Taekwon-do instructors have a tremendous opportunity to get their students performing better. It’s based on science, but it’s not hard. All it requires is a shift in how we explain things. It’s about using something called “external focus”: directing students’ focus to something outside their bodies rather than on their bodies themselves.
A big part of teaching taekwon-do is helping people remember the details of specific body movements. To do that, we give students instructions, or “cues.” Because taekwon-do is about body movement, the cues that we give are often related to body parts—”move your hand farther away from your shoulder,” “bend your rear knee a little more,” “try to extend your hip.” Focusing on body parts and their relation to both one another and to space in general is called internal focus.
Coaches in other sports and physical activities rely on internal focus as well. It seems to make sense: if you want to get people to move their bodies in a certain way, then tell them how to move their bodies.
But a growing body of evidence is showing that people learn physical skills best—and perform at their best—when given cues that get them to focus on something outside their bodies.
The science of external focus
For close to two decades now, a researcher named Gabriele Wulf has led the way in showing that external-focus cues work better than cues that use an internal focus. In 2015, she was part of a team that studied the effects of external cues on a group of young gymnasts.
Here’s a synopsis of the experiment:
- The gymnasts were asked to perform a vertical jump with a 180-degree mid-air turn. Their hands were supposed to cross in front of their chests during the turn.
- Each gymnast had a piece of yellow tape on their chest at about the location where their hands should cross. They were given either an external-focus cue, an internal-focus cue, or no feedback at all (the control group).
- External focus: focus on the direction the tape is pointing
- Internal focus: focus on the direction your hands are pointing
- The researchers measured the maximum jump heights of each participant and had gymnastics judges assess the quality of the participants’ movement.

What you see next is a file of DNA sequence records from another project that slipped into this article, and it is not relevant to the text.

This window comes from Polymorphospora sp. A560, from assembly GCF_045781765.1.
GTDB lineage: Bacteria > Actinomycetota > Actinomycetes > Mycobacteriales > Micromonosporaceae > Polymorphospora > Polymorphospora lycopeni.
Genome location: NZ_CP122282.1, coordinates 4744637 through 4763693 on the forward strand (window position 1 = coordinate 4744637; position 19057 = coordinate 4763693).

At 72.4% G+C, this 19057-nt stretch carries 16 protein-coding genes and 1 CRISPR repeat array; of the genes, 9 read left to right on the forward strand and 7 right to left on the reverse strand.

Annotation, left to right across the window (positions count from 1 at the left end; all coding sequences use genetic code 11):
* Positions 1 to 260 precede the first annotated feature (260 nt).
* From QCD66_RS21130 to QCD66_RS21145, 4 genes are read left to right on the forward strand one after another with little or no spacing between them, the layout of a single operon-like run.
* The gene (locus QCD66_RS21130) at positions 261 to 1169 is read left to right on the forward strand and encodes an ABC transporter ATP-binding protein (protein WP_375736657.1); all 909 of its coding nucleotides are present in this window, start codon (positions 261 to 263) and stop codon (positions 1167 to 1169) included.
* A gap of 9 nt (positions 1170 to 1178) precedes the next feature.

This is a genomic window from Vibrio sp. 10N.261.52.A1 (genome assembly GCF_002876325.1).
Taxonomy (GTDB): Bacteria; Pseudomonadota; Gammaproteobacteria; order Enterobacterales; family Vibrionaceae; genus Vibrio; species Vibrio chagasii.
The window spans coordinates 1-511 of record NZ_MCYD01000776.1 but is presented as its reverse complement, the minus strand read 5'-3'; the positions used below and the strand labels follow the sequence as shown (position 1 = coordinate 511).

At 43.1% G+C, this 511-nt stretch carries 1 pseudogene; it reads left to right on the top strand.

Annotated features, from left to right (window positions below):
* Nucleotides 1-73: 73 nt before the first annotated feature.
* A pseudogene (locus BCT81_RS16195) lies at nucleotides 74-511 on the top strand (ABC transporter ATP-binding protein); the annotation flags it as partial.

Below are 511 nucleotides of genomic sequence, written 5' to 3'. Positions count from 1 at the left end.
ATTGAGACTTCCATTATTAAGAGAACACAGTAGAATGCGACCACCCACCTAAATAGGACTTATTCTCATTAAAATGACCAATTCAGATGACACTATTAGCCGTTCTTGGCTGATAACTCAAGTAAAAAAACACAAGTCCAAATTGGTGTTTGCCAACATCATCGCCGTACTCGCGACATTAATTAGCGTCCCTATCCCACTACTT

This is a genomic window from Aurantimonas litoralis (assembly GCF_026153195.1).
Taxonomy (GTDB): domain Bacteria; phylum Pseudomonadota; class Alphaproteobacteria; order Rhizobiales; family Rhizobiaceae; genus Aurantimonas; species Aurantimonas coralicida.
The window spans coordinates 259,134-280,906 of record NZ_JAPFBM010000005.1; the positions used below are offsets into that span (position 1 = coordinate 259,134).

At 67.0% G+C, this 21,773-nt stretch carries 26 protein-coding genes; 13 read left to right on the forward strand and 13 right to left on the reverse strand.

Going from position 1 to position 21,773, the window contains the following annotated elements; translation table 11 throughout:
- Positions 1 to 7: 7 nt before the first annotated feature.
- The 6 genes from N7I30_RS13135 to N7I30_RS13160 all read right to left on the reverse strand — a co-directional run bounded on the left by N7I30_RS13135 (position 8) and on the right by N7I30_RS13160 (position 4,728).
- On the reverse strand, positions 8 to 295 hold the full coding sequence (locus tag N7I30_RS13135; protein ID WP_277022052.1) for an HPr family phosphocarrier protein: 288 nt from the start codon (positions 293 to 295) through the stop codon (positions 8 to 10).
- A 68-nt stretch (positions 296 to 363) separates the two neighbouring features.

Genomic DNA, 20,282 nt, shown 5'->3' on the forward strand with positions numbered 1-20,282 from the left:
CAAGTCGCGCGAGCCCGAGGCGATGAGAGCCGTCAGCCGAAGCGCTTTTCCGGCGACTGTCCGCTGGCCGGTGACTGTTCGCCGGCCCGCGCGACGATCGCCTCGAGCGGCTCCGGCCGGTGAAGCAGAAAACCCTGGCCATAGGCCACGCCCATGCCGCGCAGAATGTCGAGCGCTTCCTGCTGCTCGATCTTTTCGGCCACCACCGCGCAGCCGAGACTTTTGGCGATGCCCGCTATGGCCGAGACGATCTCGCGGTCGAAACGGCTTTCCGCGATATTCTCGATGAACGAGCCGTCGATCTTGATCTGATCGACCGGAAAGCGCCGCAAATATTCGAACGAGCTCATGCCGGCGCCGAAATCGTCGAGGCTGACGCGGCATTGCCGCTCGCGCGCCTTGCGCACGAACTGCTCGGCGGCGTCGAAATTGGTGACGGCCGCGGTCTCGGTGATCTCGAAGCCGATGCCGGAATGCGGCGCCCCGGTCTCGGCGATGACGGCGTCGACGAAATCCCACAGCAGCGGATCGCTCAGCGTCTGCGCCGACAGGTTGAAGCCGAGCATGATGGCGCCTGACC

- External-focus cues resulted in both higher average jumps and better-quality movements.
Why does this work? The leading idea is that an external focus gets athletes “out of their heads” and allows their bodies to react automatically. Thinking about your body’s movement can lead to decreased performance because of too many conflicting signals.
Interestingly, though, there is some evidence that an internal focus works better for teaching new skills to absolute beginners. But once they begin to understand the body movement, they can be switched to an external focus.
Using external focus for taekwon-do
There have been several studies over the years on the benefits of external focus. Most of them examined sports that rely on equipment—such as volleyball. The gymnastics study is interesting for taekwon-do because it’s specifically about body movement. The goal isn’t to get a ball to land in a certain place, regardless of how your body moves. Rather, moving your body the right way is the goal. That relates strongly to taekwon-do, especially to patterns.
So how do we use this for taekwon-do training? It means not talking in terms of body parts (like arms, legs, feet and fists) and instead talking about markers outside the body.
The external focus doesn’t have to be a real object. The researchers behind the gymnastics study speculate that using a metaphor as an external focus can also be effective (although they haven’t tested it yet), so in some cases students could imagine the external focus rather than needing to actually see it.
Here are just a few things to try:
- Tell a student to imagine an orange between their forearm and forehead when doing an outer forearm rising block (to get the correct spacing).
- When breaking boards, place a secondary target about six inches beyond the board to get the student to focus on hitting it, rather than hitting the board.
- When students are learning Saju Jirugi and Saju Makgi, have them place a sock or some other marker on one foot. The foot with the marker can only pivot; it can’t step forward or back.
- When learning L-stance, have students place their rear foot, knee and hip against a wall, then move the rear hip away from the wall about the width of an apple while the foot stays in place.
Those are just a few examples. What others can you think of?